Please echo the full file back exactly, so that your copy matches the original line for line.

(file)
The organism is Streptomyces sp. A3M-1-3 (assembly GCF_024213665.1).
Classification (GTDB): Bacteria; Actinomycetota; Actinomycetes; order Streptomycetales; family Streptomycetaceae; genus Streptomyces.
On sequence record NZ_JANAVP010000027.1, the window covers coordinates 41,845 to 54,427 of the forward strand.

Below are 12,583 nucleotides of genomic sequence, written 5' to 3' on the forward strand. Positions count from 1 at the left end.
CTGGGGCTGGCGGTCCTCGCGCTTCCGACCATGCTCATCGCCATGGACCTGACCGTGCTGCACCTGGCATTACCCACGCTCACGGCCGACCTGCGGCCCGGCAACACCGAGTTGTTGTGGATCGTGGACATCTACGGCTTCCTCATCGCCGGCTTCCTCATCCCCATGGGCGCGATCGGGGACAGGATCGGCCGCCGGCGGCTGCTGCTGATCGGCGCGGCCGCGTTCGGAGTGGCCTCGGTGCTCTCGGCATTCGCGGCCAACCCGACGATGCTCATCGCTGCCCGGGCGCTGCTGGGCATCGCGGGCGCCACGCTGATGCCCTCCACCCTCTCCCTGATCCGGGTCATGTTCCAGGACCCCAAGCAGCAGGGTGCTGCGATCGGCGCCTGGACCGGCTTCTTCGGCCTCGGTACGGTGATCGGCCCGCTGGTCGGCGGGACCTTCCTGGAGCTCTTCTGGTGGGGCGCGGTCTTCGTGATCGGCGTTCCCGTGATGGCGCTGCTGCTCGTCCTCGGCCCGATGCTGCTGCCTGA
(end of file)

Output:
The organism is Streptomyces sp. A3M-1-3 (assembly GCF_024213665.1).
Classification (GTDB): Bacteria; Actinomycetota; Actinomycetes; order Streptomycetales; family Streptomycetaceae; genus Streptomyces.
On sequence record NZ_JANAVP010000027.1, the window covers coordinates 41,845 to 54,427 of the forward strand.

Below are 12,583 nucleotides of genomic sequence, written 5' to 3' on the forward strand. Positions count from 1 at the left end.
CTGGGGCTGGCGGTCCTCGCGCTTCCGACCATGCTCATCGCCATGGACCTGACCGTGCTGCACCTGGCATTACCCACGCTCACGGCCGACCTGCGGCCCGGCAACACCGAGTTGTTGTGGATCGTGGACATCTACGGCTTCCTCATCGCCGGCTTCCTCATCCCCATGGGCGCGATCGGGGACAGGATCGGCCGCCGGCGGCTGCTGCTGATCGGCGCGGCCGCGTTCGGAGTGGCCTCGGTGCTCTCGGCATTCGCGGCCAACCCGACGATGCTCATCGCTGCCCGGGCGCTGCTGGGCATCGCGGGCGCCACGCTGATGCCCTCCACCCTCTCCCTGATCCGGGTCATGTTCCAGGACCCCAAGCAGCAGGGTGCTGCGATCGGCGCCTGGACCGGCTTCTTCGGCCTCGGTACGGTGATCGGCCCGCTGGTCGGCGGGACCTTCCTGGAGCTCTTCTGGTGGGGCGCGGTCTTCGTGATCGGCGTTCCCGTGATGGCGCTGCTGCTCGTCCTCGGCCCGATGCTGCTGCCTGA